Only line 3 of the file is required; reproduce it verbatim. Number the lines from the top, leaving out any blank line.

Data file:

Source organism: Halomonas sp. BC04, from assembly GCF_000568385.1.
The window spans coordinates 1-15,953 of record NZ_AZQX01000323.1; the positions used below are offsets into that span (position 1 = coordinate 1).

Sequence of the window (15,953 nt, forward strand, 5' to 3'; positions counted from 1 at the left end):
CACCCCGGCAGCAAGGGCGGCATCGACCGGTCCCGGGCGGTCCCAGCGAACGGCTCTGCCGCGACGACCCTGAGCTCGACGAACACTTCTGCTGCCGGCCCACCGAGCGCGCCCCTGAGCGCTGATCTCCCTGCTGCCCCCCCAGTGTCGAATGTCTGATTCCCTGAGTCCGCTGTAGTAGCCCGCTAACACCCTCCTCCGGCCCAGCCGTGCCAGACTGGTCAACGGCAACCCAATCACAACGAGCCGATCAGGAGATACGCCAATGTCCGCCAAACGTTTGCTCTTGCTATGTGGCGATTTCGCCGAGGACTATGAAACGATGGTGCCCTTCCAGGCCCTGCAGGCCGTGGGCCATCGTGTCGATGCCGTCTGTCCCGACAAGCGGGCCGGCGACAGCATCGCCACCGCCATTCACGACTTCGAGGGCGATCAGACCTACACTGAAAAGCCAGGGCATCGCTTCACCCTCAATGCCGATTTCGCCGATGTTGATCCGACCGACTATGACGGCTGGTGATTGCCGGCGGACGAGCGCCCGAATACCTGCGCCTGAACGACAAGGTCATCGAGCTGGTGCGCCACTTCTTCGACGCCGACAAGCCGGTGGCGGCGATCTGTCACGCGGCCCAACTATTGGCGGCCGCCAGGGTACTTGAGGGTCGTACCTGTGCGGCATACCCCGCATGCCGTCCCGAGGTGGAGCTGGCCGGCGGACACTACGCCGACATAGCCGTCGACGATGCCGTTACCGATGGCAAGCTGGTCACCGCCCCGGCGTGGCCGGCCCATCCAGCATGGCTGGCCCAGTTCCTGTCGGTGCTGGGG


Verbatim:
Sequence of the window (15,953 nt, forward strand, 5' to 3'; positions counted from 1 at the left end):